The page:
Subscribe

Enter your email address to subscribe to this blog and receive notifications of new posts by email.

Back to School Supplies for Latin!

As we all gear up for the start of another school year, I thought it would be helpful to share some of my favorite study tools for students of all ages and teachers of levels.

Flash Cards – all ages, beginning levels

Index cards have become the quintessential vocabulary study tool. I like using the colored packs as they can provide a creative mnemonic tool for differentiating between parts of speech and the gender of nouns. As students create the cards, they must consider carefully which color to use for each word. As they study the cards they will often subconsciously memorize that color in association with the card. For visual learners, this can be VERY helpful.

Some students will find these tools helpful throughout their years of study and will keep up with them on their own. Others after a few years may drop the practice in favor of other vocab methods in their advanced years.

  • pink – feminine nouns
  • blue – masculine nouns
  • yellow – neuter
  • green – adjectives
  • purple/orange – adverbs
  • white – verbs

Colored Pencils & Highlighters – all levels

I like using colored pencils as a tool for conjugating verbs or declining nouns. I will ask students to write the stem in regular pencil and the series of inflected endings in another color. Students love using colors in class and the varied color change is another subtle yet effective means of learning how to distinguish between stem and endings.

If your students learn Latin via a consumable workbook, highlighters can be helpful in highlighting important definitions or main ideas in a lesson.

As students advance, I find many like to use both colored pencils and/or highlighters to mark up printed copies of a Latin passage. They may use parentheses to identify clauses, or draw arrows to signify agreement. In complex poetry where word order is very loose, they may underline one noun-adjective pair in blue and another in red. This is particular useful when studying rhetorical word patterns such as synchises and chiasmus.

Latin Dictionaries – middle and high school students

I am often asked for recommendations for Latin dictionaries. I typically allow students the freedom to choose the one that best suites their own learning style. However, I recommend either Cassell’s Latin Dictionary or the Collins Gem Latin Dictionary. I like these because they write out all the principle parts. Some dictionaries will omit the second principle part (i.e. infinitive) and instead include a number 1, 2, 3, or 4 to identify the conjugation. Students are expected to infer what the infinitive will look like based on the number of the conjugation. That is fine in theory, but many students find that confusing. Advise students to thumb through a copy before they buy. These can be found at most major book stores and at discount stores such as Half-Prince Books. Most of my students prefer Collins Gem because they like the compact “pocket” size.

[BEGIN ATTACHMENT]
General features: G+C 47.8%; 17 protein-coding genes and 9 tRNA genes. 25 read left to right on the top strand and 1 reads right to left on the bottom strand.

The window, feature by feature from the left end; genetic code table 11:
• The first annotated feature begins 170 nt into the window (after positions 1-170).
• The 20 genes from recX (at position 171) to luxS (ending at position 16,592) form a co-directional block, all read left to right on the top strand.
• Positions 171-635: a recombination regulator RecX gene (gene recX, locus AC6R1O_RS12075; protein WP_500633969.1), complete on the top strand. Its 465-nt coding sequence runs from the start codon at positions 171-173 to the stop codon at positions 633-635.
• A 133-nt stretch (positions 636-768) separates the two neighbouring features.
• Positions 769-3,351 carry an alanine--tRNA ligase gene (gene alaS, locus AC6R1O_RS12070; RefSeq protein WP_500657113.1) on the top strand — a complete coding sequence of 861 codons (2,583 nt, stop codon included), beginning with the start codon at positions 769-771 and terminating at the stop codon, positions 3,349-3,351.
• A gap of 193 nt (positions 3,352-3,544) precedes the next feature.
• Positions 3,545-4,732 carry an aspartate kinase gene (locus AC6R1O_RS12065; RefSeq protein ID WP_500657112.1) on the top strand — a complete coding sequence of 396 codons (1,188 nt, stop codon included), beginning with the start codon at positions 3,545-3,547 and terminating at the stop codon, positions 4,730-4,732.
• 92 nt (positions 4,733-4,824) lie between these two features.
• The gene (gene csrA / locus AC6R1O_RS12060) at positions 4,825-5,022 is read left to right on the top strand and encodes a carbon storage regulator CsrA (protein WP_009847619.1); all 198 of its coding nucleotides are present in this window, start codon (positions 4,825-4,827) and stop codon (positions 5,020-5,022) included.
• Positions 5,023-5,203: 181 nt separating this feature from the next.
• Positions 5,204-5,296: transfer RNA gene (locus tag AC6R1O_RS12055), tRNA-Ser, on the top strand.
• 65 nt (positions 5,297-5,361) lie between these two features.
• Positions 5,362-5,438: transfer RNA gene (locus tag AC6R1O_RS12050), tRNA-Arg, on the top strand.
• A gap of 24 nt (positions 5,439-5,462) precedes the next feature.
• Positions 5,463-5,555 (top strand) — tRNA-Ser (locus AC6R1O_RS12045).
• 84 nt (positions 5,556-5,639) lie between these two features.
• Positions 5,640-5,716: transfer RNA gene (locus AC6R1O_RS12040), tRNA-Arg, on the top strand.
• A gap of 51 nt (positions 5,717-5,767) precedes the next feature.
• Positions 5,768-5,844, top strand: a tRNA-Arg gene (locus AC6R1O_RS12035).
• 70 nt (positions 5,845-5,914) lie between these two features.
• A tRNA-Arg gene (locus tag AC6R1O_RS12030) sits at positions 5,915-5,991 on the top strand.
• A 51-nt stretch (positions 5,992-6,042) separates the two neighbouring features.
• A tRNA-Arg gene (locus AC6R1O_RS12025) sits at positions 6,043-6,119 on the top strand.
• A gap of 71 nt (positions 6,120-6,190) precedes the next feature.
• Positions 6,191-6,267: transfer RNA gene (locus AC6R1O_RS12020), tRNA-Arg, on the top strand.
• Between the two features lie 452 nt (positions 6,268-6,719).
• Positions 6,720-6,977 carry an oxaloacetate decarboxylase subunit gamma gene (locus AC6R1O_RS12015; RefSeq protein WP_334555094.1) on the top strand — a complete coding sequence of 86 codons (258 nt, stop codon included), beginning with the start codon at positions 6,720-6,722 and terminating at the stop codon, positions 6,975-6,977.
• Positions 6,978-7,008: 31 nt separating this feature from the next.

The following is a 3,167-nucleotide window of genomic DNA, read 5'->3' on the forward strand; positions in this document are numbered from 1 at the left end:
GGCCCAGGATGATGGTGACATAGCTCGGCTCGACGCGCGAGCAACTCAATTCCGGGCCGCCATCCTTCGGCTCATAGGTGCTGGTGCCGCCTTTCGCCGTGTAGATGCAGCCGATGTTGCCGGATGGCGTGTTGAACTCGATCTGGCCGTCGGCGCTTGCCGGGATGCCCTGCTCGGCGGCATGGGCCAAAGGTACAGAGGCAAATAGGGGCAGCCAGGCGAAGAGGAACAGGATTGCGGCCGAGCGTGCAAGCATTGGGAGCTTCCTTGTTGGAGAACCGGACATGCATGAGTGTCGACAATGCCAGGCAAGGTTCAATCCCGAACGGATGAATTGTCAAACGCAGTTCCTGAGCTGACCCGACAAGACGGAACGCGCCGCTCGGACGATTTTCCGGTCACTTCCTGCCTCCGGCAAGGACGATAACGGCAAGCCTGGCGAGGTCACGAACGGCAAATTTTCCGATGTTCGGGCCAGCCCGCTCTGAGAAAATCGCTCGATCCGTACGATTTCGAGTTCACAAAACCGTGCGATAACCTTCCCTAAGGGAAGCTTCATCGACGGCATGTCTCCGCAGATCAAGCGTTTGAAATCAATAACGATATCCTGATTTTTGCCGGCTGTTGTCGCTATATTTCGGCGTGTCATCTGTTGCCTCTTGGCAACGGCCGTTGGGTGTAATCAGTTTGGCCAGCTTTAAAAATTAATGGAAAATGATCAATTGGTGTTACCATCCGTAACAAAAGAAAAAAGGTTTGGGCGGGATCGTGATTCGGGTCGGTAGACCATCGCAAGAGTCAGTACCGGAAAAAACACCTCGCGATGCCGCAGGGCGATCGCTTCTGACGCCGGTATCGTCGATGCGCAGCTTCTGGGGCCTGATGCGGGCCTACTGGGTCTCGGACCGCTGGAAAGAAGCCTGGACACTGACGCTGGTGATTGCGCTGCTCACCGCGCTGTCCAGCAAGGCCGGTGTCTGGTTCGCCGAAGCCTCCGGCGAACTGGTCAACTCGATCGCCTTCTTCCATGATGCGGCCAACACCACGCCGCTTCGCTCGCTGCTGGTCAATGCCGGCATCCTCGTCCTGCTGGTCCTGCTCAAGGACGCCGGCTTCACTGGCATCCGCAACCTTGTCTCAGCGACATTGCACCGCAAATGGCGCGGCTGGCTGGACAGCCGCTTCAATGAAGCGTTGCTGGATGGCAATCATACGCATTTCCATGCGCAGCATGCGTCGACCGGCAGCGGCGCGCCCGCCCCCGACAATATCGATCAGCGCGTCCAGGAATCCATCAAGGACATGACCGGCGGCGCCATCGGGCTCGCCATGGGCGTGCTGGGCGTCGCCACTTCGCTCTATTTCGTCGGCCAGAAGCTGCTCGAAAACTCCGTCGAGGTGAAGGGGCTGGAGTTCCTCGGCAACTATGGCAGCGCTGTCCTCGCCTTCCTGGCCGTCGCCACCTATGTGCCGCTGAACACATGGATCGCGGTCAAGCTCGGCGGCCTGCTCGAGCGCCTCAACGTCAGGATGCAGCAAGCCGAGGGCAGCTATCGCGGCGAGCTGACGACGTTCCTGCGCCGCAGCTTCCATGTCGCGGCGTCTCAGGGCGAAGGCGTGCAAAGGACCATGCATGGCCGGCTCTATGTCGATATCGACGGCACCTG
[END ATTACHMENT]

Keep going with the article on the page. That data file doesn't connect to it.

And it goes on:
Grammar Cards – Grammar/Elementary School

Memoria Press offers a really nice set of grammar cards in two different sizes. There is a desk size that a student may keep at his own personal desk. These can easily be pulled out for close individual reference in class or at home. For many students these large laminated cards are very handy when placed on the table next to their work for quick easy reference (as opposed to flipping through pages at the back of the book). Memoria Press also carries larger wall charts that can be posted in any classroom.

Grammar Cards – Upper School

All grammar textbooks will contain an appendix with reference charts. As students move past these texts into transitional or advanced Latin readings, they many not always have such an appendix in their reading source. My students love the Graphic Latin Grammar Cards from Bolchazy-Carducci. These provide a very comprehensive listing of all noun, verb, adjective, and participle forms (irregular words too) as well as some concise reminders on syntax. If I forget to pass these out at the beginning of the year, they ask for them by name within the first couple weeks. These are a great tool to have ready at hand when working through Latin readings.  (Bolchazy-Carducci also offers Greek Graphic Grammar Cards for Greek lovers!)

STAMPS! – for students or teachers

I absolutely LOVE a good stamp. Most teachers I know do too. When a student has done well on an assignment, particularly if it is a break-through moment or a personal best, I love putting a sticker or stamp on the paper.  I find that even high school students appreciate a little stamp-love. One of my colleagues, the indominable Ginny Lindzey, recently created a whole series of Latin Classroom Stamps. Whether you are a teacher who likes a motivational stamp or a student who wants to add a bit of Latin stamp art to your assignment, or you are a stamp fan who enjoys the stationary thing, you will enjoy these!

Do you have some favorite tools for Latin study that you would like to recommend?  Please share in the comments below.

 

Leave a Reply

Clickcha is not yet active. Please enter Clickcha API keys in settings.